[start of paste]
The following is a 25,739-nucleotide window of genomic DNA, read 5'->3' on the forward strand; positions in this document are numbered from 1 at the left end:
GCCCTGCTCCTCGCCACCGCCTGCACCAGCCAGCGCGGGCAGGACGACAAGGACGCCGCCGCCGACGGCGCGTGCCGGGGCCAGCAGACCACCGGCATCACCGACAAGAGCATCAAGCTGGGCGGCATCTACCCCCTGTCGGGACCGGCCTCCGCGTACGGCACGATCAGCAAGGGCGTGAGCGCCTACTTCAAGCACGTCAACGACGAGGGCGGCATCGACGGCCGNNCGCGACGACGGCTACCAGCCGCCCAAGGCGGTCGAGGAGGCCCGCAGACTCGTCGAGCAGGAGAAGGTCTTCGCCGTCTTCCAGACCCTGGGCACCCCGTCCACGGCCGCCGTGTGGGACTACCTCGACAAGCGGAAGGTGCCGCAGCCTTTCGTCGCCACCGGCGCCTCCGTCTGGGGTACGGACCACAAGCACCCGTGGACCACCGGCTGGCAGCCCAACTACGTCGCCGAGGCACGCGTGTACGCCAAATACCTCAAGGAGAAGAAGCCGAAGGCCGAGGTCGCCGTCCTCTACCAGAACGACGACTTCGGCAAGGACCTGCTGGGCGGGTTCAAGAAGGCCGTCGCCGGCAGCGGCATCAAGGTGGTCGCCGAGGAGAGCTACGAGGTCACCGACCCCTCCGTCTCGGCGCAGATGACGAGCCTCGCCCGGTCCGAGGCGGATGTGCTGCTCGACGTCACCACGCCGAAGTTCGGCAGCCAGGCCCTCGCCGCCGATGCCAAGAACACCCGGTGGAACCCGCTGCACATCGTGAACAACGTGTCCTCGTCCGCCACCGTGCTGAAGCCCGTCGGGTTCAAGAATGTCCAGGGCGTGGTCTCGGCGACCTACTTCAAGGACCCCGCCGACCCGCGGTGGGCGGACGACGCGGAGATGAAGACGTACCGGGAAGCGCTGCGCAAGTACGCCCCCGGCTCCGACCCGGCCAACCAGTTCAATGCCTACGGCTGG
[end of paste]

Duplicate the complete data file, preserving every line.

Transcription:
The following is a 25,739-nucleotide window of genomic DNA, read 5'->3' on the forward strand; positions in this document are numbered from 1 at the left end:
GCCCTGCTCCTCGCCACCGCCTGCACCAGCCAGCGCGGGCAGGACGACAAGGACGCCGCCGCCGACGGCGCGTGCCGGGGCCAGCAGACCACCGGCATCACCGACAAGAGCATCAAGCTGGGCGGCATCTACCCCCTGTCGGGACCGGCCTCCGCGTACGGCACGATCAGCAAGGGCGTGAGCGCCTACTTCAAGCACGTCAACGACGAGGGCGGCATCGACGGCCGNNCGCGACGACGGCTACCAGCCGCCCAAGGCGGTCGAGGAGGCCCGCAGACTCGTCGAGCAGGAGAAGGTCTTCGCCGTCTTCCAGACCCTGGGCACCCCGTCCACGGCCGCCGTGTGGGACTACCTCGACAAGCGGAAGGTGCCGCAGCCTTTCGTCGCCACCGGCGCCTCCGTCTGGGGTACGGACCACAAGCACCCGTGGACCACCGGCTGGCAGCCCAACTACGTCGCCGAGGCACGCGTGTACGCCAAATACCTCAAGGAGAAGAAGCCGAAGGCCGAGGTCGCCGTCCTCTACCAGAACGACGACTTCGGCAAGGACCTGCTGGGCGGGTTCAAGAAGGCCGTCGCCGGCAGCGGCATCAAGGTGGTCGCCGAGGAGAGCTACGAGGTCACCGACCCCTCCGTCTCGGCGCAGATGACGAGCCTCGCCCGGTCCGAGGCGGATGTGCTGCTCGACGTCACCACGCCGAAGTTCGGCAGCCAGGCCCTCGCCGCCGATGCCAAGAACACCCGGTGGAACCCGCTGCACATCGTGAACAACGTGTCCTCGTCCGCCACCGTGCTGAAGCCCGTCGGGTTCAAGAATGTCCAGGGCGTGGTCTCGGCGACCTACTTCAAGGACCCCGCCGACCCGCGGTGGGCGGACGACGCGGAGATGAAGACGTACCGGGAAGCGCTGCGCAAGTACGCCCCCGGCTCCGACCCGGCCAACCAGTTCAATGCCTACGGCTGG